PRINCE GEORGE'S COUNTY
18-Month Jail Term Assailed In Fatal Shaking of Baby Boy
Friday, May 11, 2007
A Prince George's County judge this week gave an 18-month jail term to a Forestville man who shook his month-old son to death, a punishment that the director of a group that advocates for children criticized as "extraordinarily lenient."
Circuit Court Judge Ronald D. Schiff imposed the sentence Tuesday on Choyyah I. Bozeman, who pleaded guilty Feb. 20 to one count of child abuse resulting in death.
Bozeman, 23, told Prince George's homicide detectives that he fatally shook his 35-day-old son, Quincy, on Jan. 18, 2006, because the child would not stop crying.
In a demonstration that detectives videotaped, Bozeman used a doll to show how he shook Quincy. A DVD of the demonstration was part of the court record.
At Tuesday's sentencing hearing, Assistant State's Attorney Mary K. Brennan asked Schiff to sentence Bozeman to 20 years in prison.
During the hearing, Bozeman's attorney, Joseph F. Vallario III, called a psychologist who testified that Bozeman had an IQ of 69 and was mentally the equivalent of a 10-year-old.
Schiff told Bozeman in court that he wanted him to understand that he was responsible for Quincy's death. "He didn't die of natural causes," Schiff said. "He died because you picked him up, shook him, and that's the only reason he's not here."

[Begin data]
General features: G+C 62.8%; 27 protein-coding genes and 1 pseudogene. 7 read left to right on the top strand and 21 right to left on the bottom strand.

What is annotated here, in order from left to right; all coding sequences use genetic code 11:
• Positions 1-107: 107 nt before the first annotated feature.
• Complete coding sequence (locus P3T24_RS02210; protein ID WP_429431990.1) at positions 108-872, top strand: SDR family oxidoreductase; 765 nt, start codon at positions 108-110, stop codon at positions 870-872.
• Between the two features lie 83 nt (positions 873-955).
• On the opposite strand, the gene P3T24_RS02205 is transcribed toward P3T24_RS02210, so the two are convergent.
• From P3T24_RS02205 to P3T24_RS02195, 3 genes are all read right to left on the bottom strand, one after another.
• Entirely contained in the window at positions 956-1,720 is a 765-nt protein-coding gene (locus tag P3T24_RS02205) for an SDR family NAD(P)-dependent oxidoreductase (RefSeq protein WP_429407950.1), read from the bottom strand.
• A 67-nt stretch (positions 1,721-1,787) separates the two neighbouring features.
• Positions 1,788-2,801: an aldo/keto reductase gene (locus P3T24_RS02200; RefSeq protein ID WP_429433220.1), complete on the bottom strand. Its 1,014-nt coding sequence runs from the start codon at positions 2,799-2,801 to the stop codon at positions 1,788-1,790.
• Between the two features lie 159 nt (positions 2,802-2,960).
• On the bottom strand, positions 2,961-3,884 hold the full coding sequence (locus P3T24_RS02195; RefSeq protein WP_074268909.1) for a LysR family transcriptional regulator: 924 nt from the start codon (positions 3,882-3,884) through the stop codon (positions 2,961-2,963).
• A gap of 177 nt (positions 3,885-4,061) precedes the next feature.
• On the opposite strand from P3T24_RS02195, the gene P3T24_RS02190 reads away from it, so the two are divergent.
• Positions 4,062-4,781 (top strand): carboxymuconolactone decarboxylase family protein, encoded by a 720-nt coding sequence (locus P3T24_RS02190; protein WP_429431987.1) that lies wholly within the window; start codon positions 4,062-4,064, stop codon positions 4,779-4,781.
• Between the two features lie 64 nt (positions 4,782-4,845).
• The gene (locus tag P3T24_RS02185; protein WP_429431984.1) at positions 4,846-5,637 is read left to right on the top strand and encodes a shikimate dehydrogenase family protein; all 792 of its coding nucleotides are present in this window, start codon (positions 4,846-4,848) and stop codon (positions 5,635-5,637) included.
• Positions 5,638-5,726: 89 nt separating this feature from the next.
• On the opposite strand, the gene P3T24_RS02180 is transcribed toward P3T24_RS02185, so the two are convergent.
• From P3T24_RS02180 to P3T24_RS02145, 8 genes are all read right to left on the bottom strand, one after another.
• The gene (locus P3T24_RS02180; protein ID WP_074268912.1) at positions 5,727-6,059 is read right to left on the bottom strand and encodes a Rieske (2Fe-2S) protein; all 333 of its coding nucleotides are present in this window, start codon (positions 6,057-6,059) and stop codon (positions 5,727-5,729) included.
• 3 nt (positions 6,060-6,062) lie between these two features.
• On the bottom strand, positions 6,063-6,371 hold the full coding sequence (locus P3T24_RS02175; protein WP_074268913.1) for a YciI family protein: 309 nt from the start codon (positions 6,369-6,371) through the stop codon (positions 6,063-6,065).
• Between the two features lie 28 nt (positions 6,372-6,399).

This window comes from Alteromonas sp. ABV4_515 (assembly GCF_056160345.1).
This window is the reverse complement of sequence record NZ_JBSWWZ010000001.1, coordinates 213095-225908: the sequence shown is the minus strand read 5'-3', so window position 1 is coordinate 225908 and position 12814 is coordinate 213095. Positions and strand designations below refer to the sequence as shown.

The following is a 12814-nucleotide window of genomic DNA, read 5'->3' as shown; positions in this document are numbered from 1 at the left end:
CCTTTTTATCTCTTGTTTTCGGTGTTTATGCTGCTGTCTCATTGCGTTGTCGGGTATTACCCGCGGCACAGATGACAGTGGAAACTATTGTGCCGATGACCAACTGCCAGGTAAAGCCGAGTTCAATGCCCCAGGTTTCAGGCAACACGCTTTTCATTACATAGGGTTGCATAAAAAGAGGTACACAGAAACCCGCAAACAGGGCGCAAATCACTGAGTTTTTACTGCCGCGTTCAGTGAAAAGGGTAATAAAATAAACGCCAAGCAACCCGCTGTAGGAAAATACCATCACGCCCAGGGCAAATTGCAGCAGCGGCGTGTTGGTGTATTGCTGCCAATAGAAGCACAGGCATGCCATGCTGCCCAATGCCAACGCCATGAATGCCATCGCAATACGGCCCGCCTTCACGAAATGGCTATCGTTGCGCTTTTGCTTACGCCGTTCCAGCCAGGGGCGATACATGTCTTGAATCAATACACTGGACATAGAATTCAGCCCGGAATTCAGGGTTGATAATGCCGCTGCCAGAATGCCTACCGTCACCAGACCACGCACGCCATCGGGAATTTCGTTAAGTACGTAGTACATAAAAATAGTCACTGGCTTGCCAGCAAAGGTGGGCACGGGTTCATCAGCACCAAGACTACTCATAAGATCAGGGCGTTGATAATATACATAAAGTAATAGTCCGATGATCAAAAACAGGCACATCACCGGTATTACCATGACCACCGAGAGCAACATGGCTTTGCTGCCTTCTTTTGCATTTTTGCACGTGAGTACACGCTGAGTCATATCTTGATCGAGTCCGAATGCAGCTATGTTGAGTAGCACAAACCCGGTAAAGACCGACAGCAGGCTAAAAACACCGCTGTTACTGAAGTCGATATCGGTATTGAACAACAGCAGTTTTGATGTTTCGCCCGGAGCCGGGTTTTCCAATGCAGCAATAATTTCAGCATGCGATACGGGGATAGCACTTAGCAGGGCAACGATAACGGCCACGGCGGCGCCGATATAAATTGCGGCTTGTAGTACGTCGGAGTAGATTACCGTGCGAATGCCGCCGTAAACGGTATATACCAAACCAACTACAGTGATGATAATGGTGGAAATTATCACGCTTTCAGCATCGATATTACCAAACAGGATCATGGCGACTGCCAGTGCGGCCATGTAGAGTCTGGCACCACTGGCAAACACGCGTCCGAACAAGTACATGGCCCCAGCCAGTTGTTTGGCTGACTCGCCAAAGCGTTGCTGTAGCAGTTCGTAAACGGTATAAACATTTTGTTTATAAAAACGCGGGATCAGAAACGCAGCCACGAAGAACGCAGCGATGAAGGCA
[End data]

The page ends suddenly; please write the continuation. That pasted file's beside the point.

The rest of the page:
The judge continued, "I'm not sure what a long sentence will do. It certainly will not bring Quincy back."
Schiff said at the hearing that, based on what he had heard from the defense, long-term punishment would not serve the community. He also said Bozeman, who had no criminal history, is unlikely to be a repeat offender.
"This court has seen too many murderers walk out of this courtroom, on too frequent a basis, without getting any punishment whatsoever for any number of reasons," Schiff said. "And I certainly don't put you in that category."
Eileen King, eastern regional director for the advocacy group Justice for Children, said Schiff's sentence is "extraordinarily lenient. It sends the message that a baby's life is worth so little. What is the message? You kill a child, and you get off scot-free."
Schiff declined to comment this week. State's Attorney Glenn F. Ivey also declined to comment.
According to the state's attorney's office, Brennan told Schiff that Bozeman might have to serve only about 25 percent of any sentence he received. That's because under Maryland law, the crime Bozeman pleaded guilty to was not considered a crime of violence on the day Bozeman fatally shook his child. The state legislature has since changed the law to make the offense a crime of violence, prosecutors said.
Because Bozeman has spent three months in jail, he could be released next month.